It’s been an interesting year for the UK house building sector – particularly with Brexit looming and industry commentators being unsure as to what the future really holds concerning house building, property prices and the impact of leaving the EU.
Before we look forward, let’s take a step back and see where the industry is right now – and how that needs to be factored into any predictions for 2019.
The housing shortage
The government recognises that between 240,000 and 350,000 new homes a year need to be built to address Britain’s chronic housing shortage, declared a House of Commons briefing paper published on the 12th December 2018.
In its latest statistics for 2018, the National House Building Council (NHBC) reported on the 1st November a record number of 43,578 new homes completed in the third quarter of the year.
Even if this record output is repeated in every quarter and bearing in mind that NHBC members build around 80% of all new homes, that makes a potential annual production by all builders of 217,890 new dwellings a year – a rate of supply still noticeably lagging behind the estimated required demand.
If supply continues to fall short of demand in this way, what are the implications and what do UK house builders need to know for 2019?
House price predictions
One of the fundamental consequences of the law of supply and demand, of course, is the effect on prices.
A market in which there is a notable shortage of supply compared to demand suggests a boom time for builders as prices increase.
In defiance of those laws of supply and demand, however, market experts predict very little if no increase in the average price of homes in 2019. Estate agents Rightmove, for example, suggest that the national average asking price for any home in the year ahead is likely to flatline at around 0%.
While increases in house prices are outstripping increases in wages, the overall levels of employment are high, and mortgage rates are attractively pitched, with high loan to value (LTV) offers available.
National average house prices, though, are subject to notable regional variations. Prices in the north of England, for example, are predicted by Rightmove to increase by between 2% and 4%, while those in the capital may fall by 2%, and in Greater London by 1%.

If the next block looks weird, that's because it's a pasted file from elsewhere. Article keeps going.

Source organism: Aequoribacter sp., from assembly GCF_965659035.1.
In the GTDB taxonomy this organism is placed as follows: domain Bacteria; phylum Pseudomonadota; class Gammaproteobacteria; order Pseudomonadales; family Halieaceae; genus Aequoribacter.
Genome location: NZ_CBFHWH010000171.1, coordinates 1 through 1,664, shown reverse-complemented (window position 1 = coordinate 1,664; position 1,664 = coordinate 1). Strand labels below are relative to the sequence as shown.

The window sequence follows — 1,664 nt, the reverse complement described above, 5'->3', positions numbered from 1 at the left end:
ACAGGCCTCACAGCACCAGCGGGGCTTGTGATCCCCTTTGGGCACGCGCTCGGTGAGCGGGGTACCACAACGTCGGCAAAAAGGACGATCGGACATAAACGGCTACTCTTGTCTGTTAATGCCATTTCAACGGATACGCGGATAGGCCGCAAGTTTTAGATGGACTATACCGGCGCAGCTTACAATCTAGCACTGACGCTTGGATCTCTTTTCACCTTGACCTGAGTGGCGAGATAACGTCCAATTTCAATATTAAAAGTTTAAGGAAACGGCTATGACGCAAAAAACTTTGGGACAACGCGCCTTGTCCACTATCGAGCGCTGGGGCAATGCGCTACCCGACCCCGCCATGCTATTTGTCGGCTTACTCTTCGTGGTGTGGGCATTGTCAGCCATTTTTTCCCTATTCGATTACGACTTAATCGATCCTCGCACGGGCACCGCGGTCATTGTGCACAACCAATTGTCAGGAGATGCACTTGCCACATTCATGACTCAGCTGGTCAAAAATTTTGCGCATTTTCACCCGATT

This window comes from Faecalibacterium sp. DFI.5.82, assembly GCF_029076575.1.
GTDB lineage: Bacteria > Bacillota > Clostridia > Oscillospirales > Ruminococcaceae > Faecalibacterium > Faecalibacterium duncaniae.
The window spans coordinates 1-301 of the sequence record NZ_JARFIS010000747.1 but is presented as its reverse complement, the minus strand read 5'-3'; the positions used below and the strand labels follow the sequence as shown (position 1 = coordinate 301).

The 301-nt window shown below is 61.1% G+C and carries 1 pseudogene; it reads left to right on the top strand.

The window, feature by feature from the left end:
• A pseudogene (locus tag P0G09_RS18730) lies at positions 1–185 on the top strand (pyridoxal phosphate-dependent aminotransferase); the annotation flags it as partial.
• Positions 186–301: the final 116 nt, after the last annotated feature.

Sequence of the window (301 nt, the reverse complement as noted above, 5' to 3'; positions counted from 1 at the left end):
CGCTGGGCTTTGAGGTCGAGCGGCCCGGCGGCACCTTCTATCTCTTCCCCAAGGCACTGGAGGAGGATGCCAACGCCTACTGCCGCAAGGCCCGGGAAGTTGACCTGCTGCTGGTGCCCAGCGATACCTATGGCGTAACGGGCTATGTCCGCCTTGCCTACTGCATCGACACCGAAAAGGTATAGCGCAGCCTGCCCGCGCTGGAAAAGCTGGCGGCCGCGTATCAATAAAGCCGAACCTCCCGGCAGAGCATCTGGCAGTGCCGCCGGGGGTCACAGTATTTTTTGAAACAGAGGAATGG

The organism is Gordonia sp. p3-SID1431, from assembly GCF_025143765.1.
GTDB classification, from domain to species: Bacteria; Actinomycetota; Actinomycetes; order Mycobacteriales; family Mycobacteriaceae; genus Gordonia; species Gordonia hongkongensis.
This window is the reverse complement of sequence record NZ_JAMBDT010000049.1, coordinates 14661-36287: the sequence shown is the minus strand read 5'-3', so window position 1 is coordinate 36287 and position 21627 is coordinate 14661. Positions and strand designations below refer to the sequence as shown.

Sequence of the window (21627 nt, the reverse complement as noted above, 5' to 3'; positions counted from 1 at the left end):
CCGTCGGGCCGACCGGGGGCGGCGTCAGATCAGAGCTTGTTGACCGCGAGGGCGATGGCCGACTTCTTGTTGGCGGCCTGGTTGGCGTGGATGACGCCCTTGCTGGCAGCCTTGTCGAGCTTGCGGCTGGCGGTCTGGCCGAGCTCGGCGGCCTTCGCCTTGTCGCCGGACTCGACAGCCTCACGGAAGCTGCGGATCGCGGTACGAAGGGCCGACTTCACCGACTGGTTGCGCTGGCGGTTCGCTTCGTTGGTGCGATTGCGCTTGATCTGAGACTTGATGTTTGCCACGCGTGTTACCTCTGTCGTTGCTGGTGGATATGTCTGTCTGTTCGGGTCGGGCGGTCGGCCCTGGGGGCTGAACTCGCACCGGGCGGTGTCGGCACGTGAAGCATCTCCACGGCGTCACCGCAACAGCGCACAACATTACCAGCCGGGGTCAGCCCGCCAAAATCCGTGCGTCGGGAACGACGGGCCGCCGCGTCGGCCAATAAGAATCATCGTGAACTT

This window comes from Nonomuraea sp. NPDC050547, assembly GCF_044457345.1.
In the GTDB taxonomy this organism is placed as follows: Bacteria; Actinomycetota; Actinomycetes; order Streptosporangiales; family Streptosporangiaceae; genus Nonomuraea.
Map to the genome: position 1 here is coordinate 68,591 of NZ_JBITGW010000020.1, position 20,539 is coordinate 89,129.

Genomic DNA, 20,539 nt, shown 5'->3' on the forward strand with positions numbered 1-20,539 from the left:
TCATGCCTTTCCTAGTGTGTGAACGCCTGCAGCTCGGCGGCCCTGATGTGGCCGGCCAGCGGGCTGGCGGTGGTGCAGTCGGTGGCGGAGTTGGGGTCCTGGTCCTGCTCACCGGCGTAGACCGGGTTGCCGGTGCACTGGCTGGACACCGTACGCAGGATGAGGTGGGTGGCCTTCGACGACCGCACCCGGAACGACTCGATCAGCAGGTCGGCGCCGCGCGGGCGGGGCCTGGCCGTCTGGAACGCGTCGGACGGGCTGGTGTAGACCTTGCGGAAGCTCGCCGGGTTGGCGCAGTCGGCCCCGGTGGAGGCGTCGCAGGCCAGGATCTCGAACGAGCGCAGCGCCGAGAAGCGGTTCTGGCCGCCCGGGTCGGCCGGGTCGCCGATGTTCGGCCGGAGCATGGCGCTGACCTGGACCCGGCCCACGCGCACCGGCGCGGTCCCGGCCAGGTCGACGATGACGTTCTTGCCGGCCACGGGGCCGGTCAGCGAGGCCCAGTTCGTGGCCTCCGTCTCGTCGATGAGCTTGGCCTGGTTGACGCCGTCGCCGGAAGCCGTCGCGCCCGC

The savvy house builder, therefore, is going to look for those hotspots where property prices are in the ascendant.
There is a natural association between the potential for profitable house building projects and investment in the area’s supporting infrastructure.
According to a construction industry forecast by Experian – published in the summer of 2018 – the prospects for 2019 appear to be good. While it predicts continued moderate growth in house construction, this is likely to be boosted by even greater investment in major infrastructure projects. The HS2 rail development is expected to shift the whole balance of life and work in the north and south of the country, while Hinkley Point in the southwest of England – the first nuclear power station to be built since 1995 – will require a whole army of local employees to run it.
The Dover Western Docks Revival (DWDR) project, at an estimated total of £250 million, is the biggest investment ever to be made by the Port of Dover.
House building opportunities depend not only on the broad principles of supply and demand and the investment in infrastructures to support such development but also national and local government efforts to regenerate previously run-down areas to breathe new life into existing communities with the diversity of housing to meet different social needs.
There are many such regeneration projects the length and breadth of the country – the construction industry consultancy Potter Raper lists 100 of them – which set out both major and smaller urban renewal ambitions.
UK house builders may want to pay particular attention to those regeneration projects in particular hotspots and formulate specific plans not only for the potential volume of new builds but also the type of housing – and affordability – envisaged in those planning and development ambitions.
At the time of writing about opportunities for UK house builders in 2019, the elephant in the room continues to be the looming prospect of Brexit – and what impact is it likely to have on house prices.
As we commented in an article on the 3rd October 2018, the jury is still very much out.
The underlying absence of any consensus on that impact is underscored by a claimed worst-case scenario in which house prices fall by as much as 35% to one in which they are affected very little, if at all.
One of the latest commentaries – in the Guardian newspaper on the 30th December 2018 – points out that the current behaviour of the UK housing market has not yet been influenced in any way by Brexit. And even well into 2019 – after the planned exit on the 29th March – the newspaper predicts that average house prices are likely to increase by between 2% and 4%.
The optimistic forecast is echoed in a story published by the Daily Mail on the 27th December 2018 which suggests that the UK might even prove to be one of the best-performing global markets in the coming year – especially for those looking to invest on the home front (where the market is much less vulnerable to swings in currency exchange rates). Investment in new build housing clearly fits just that bill.
As we enter 2019, it seems that there is no one definite answer regarding house price predictions or indeed the wider UK economy. It’s never been more important for those gaining development finance to check the balance sheets of their providers to ensure they’ve got the security they need.
The good news is that at Go Develop, we are here to fund you through thick and thin – providing Brexit proof funding whatever the future brings.